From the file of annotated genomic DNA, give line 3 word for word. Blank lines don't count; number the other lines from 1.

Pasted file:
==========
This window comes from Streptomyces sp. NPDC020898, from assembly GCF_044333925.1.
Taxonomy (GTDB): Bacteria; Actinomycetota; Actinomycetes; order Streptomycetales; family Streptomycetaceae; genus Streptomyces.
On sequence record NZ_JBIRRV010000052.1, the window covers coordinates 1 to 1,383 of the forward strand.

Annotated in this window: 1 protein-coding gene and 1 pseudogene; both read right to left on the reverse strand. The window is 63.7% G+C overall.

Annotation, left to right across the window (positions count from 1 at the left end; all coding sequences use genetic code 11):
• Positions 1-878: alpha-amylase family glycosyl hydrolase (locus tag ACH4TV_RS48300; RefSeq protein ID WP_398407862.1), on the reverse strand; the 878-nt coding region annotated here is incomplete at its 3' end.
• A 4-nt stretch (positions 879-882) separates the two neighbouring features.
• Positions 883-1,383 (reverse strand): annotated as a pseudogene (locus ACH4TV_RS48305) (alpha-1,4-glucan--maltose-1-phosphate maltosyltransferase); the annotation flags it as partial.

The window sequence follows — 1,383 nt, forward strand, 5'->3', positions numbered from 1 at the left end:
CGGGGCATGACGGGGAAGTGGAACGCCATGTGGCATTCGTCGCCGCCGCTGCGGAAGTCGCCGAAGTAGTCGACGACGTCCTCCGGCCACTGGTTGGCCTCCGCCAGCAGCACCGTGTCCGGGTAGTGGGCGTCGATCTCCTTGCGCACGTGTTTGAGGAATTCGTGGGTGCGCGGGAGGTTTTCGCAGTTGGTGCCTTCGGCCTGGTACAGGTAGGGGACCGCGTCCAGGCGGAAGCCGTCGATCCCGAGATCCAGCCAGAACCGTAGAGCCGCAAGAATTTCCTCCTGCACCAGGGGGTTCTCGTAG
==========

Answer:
On sequence record NZ_JBIRRV010000052.1, the window covers coordinates 1 to 1,383 of the forward strand.